Quality assurance: Guarantees about the quality or level of service
Compliance with laws: Assurance of adherence to relevant legal and regulatory requirements
6. Intellectual property
The types of services that tend to require the use of a PSA very often deal in intellectual property (IP). A consultant firm would likely need access to proprietary IP from the client to do its work, and it’s a good idea to put in writing any expectations surrounding this.
From the opposite angle, any non-tangible deliverable (such as a piece of copy, a piece of software, market research, or an entire marketing campaign) typically becomes the intellectual property of the client business. The agency or professional that created the material relinquishes their claim of ownership.
The specifics here will vary, of course. The key is that, whatever the details look like in your case, they’re written down in the professional services contract.
At a minimum, you’ll want this heading included:
Ownership and usage rights: Who owns the intellectual property created and how it can be used
In creative or agency contexts, consider including a provision on whether (or to what extent) the professional can use IP they create for their own portfolio or advertising purposes.
Just as an agency might put a similar clause in its marketing contracts to avoid surprises or disputes down the road, including one for the professional services provider helps clarify what is and isn’t acceptable.
7. Miscellaneous provisions
Miscellaneous provisions are any other details that one or both parties require be included in the PSA. If a given provision of this agreement doesn't fit in any other category, you’ll typically stick it here.
By definition, this section could contain just about anything, but these are three of the most common categories:
Governing law: The legal jurisdiction governing the agreement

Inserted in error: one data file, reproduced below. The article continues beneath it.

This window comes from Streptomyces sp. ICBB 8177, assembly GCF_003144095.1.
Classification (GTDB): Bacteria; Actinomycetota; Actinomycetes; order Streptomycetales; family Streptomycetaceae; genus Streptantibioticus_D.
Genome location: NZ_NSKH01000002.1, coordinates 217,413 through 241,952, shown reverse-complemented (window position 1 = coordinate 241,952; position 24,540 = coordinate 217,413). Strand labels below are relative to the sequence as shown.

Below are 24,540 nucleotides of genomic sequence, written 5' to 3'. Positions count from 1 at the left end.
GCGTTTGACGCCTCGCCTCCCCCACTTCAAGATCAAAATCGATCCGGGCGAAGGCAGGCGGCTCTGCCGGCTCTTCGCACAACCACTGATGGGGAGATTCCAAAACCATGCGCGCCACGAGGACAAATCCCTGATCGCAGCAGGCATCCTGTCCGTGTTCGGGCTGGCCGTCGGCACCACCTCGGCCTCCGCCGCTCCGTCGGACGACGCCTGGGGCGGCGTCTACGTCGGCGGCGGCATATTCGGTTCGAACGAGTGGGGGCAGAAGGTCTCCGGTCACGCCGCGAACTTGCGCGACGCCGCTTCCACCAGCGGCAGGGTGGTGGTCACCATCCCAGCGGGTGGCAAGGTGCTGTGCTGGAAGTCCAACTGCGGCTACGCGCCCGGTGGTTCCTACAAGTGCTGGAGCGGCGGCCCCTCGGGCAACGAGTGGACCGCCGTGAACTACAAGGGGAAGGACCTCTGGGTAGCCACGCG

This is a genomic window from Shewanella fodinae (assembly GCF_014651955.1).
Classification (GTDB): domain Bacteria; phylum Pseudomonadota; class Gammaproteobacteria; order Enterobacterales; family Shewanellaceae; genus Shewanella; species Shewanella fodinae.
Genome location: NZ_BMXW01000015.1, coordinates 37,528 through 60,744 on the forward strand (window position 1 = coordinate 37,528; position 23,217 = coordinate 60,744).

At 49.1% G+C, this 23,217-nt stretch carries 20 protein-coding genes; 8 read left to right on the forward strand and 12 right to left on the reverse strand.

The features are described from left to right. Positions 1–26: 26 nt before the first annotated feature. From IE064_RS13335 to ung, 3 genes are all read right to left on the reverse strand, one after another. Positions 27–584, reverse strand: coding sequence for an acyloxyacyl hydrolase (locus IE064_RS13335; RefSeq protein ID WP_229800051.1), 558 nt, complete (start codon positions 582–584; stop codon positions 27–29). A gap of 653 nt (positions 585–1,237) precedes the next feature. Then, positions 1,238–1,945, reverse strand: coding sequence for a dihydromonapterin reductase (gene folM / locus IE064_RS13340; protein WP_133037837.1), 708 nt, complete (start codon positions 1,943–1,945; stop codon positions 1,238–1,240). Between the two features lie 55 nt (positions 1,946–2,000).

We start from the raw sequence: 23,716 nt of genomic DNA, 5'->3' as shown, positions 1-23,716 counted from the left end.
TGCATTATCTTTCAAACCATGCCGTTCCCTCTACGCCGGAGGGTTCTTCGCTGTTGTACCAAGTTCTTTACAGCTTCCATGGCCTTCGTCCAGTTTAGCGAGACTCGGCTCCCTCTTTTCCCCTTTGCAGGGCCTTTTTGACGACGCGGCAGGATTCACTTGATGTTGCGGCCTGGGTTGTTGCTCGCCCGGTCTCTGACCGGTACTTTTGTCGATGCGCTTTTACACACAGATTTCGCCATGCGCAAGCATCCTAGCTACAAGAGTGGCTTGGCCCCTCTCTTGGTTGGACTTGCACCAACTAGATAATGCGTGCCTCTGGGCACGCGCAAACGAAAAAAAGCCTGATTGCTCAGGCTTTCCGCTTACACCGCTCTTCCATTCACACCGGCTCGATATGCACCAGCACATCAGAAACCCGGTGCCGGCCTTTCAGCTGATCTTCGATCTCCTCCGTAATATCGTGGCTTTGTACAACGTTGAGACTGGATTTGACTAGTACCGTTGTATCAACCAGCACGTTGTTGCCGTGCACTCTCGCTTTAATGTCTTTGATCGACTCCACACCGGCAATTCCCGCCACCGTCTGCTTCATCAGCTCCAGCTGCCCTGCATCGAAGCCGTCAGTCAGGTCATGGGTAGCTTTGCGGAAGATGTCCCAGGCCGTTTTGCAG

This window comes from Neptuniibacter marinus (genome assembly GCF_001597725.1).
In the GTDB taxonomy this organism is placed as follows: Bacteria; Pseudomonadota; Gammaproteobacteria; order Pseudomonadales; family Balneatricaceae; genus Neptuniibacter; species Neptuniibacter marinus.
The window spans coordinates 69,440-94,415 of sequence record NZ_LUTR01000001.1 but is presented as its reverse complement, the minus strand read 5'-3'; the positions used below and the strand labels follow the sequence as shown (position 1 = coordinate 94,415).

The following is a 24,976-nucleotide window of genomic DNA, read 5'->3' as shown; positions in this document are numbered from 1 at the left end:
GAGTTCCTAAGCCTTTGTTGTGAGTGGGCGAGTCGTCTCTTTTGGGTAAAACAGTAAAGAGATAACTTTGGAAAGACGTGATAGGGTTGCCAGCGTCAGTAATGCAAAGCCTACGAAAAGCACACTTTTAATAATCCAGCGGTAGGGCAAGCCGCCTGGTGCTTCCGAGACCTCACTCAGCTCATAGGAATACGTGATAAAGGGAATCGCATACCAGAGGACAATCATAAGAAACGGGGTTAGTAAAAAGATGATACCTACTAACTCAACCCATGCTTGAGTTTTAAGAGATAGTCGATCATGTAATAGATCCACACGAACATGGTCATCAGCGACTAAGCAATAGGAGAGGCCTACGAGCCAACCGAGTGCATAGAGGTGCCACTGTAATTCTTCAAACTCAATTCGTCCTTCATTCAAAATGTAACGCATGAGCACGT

Dispute resolution: How disputes will be resolved, such as arbitration or litigation
Entire agreement clause: Stating that the document contains the entire agreement between the parties
In creative contexts, a provision about portfolio use of creative materials might go here (if it wasn’t included in the IP section previously).
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How to draft a professional services agreement
Now all that’s left is the drafting… but where exactly should you start?
We are not lawyers, and it’s probably wise to consult one before following this advice. We can’t account for every applicable law in every state and industry.
That said, the list that follows is based on Nolo’s legal encyclopedia, which goes into greater detail on each step.
Shelly Garcia, the author of the entry, puts it this way:
“A written service agreement is a way to manage expectations while the work is underway. It also assures both parties that they will get the work and fees they bargained for in the time frame they expect.”
So, let that succinct definition guide you as you begin drafting:
Describe the parties involved in the services agreement (who you are and who your client is).
Describe the services you will provide for the client.
Outline the payment structure, fees, bids, totals, and whatever else you need committed to writing. Be sure to include payment dates or timeframes.
Include time limiters, including the date you’re producing the agreement, when the work is expected to begin, and the completion effective date.
Define the terms and conditions that must be met to terminate the professional services agreement.
Once you’ve completed these five steps, return to the “key components” section earlier in this article and add anything listed there that you haven’t yet included.